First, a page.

My father often talked about wanting to end his life. He felt trapped on Earth, in his body, but mostly in his mind. My relationship with him had always been a tough pill to swallow, but I was determined to understand his ruthless battle with bipolar disorder.
I took on the challenge of studying my father and his condition by photographing his daily endeavors. The intimacy in which the photographs occurred, speak to my father’s generosity in sharing his life with a public audience. He suffered greatly from emotional instability and granted us the opportunity to peek into living with and confronting a mental illness.
My father learned about and introduced me to Project Semicolon ; a “non-profit movement dedicated to presenting hope and love for those who are struggling with mental illness, suicide, addiction, and self-injury.” We joined the movement, and I held his hand as he got his first tattoo, a semicolon on his left arm. I have no doubt that even on the darkest days my father fought relentlessly for his life. However, the ending to his story was traumatic and unexpected.
After Hurricane Maria, Puerto Rico became paralyzed for months. The government failed in its ability to help its people and chaos dragged on for much longer than it should have. During this time, calls were on the rise at Linea PAS, Puerto Rico’s only suicide prevention hotline. This brought attention to the island’s severe mental health crisis. During this same time, I noticed a major downfall in my father’s behavior due to the inaccessibility of doctors and medications, which he heavily relied on to survive.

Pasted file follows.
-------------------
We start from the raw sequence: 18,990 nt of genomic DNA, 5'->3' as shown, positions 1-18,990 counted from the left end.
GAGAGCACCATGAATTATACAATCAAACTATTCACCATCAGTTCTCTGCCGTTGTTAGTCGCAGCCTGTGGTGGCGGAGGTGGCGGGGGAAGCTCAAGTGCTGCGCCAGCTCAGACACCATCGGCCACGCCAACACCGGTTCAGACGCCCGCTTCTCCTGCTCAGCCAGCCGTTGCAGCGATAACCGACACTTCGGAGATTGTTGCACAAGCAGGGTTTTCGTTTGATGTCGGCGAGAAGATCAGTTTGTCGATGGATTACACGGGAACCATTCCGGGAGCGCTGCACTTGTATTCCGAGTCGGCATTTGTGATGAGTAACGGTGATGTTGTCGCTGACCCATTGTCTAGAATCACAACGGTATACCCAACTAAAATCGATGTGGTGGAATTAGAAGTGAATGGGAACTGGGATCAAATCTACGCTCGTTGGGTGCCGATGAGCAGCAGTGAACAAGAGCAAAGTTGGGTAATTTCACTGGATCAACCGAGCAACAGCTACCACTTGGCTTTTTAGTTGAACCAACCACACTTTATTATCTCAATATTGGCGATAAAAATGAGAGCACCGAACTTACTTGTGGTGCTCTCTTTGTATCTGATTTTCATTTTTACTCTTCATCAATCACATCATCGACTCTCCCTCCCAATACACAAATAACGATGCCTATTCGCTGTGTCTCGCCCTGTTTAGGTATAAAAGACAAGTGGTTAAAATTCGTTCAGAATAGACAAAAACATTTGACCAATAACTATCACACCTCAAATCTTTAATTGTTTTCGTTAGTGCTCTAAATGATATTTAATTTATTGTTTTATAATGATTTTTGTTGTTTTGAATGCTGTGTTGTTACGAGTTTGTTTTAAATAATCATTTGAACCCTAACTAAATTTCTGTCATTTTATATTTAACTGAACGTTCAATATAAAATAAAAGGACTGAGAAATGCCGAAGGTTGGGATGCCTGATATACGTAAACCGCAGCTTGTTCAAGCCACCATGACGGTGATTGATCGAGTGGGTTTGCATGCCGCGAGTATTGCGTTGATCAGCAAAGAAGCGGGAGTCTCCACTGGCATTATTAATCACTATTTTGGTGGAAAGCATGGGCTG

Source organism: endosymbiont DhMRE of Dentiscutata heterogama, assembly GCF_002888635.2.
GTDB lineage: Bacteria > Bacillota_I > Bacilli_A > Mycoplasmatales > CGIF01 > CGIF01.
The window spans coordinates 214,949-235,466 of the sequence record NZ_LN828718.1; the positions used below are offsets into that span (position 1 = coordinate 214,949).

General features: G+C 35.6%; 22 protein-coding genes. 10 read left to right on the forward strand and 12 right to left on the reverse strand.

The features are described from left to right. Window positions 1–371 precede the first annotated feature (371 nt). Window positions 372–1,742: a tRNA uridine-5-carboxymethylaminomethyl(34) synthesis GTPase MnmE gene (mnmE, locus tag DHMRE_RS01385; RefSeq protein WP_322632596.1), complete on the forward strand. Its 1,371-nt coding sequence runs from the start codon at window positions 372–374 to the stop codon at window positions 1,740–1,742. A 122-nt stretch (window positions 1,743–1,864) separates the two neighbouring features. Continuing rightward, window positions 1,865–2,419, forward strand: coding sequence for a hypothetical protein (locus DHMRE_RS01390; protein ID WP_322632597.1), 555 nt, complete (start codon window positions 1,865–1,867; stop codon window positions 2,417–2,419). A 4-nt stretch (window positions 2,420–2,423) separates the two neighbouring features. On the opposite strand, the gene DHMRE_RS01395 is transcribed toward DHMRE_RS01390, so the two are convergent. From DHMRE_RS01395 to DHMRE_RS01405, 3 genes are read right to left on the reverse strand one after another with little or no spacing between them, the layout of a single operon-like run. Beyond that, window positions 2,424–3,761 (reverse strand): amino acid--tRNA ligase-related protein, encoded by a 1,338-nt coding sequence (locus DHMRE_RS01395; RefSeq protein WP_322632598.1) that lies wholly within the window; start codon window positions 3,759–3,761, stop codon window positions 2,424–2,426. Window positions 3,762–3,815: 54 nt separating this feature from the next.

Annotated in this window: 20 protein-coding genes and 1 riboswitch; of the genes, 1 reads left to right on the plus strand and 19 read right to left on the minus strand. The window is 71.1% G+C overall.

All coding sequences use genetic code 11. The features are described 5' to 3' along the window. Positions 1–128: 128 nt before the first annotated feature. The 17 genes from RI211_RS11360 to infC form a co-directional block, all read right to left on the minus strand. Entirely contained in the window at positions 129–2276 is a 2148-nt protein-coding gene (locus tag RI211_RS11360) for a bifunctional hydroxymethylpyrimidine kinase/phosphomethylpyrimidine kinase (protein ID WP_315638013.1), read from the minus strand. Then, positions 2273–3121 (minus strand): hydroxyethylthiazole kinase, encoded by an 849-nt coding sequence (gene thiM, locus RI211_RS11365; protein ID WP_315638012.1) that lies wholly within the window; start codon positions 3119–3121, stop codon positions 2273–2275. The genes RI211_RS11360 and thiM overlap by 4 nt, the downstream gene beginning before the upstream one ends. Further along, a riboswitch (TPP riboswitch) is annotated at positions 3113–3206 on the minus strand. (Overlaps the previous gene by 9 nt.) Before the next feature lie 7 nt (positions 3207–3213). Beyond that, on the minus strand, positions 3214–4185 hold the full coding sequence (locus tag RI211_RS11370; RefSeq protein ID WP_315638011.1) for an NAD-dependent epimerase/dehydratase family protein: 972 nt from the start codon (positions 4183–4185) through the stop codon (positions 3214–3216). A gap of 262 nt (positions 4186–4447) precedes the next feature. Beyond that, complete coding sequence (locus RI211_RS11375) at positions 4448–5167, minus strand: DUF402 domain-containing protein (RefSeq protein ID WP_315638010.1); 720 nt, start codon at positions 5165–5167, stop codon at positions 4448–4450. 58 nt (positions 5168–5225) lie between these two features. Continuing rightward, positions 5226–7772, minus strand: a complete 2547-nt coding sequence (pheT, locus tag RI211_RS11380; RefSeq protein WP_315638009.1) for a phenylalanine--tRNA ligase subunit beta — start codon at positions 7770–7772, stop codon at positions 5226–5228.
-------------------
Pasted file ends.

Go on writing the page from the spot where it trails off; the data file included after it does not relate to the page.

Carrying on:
When I was first informed that my father was in the hospital due to burn wounds, I wondered if his injuries had been self-inflicted. I later found out that they had been caused in an unforeseen accident. While transporting a propane gas tank in his car, my father lit a cigarette, and a small gas leak caused the cabin to catch fire. Witnesses say they saw him jump out of the window crying for help, but at that point, 64 percent of his body had already suffered third degree burns. I knew my father wasn’t going to make it. Not because he wasn’t strong enough to pull through, but because this would be the perfect chance for him to obtain the peace that he had long been searching for. With a broken heart, I told him to go find his freedom, and he gave himself permission to move on.
Shortly after, with his ashes in my suitcase, I traveled to Ecuador, his favorite country in the world. I carried his weight on my shoulders through a physically grueling hike to a volcanic crater in the Ecuadorian Andes. I spread his ashes overlooking the Quilotoa Lake and it was absolutely breathtaking. I have never felt more accomplished and at peace in my heart. I was given the opportunity to get to know my father through my art, and that has been the greatest gift of all.
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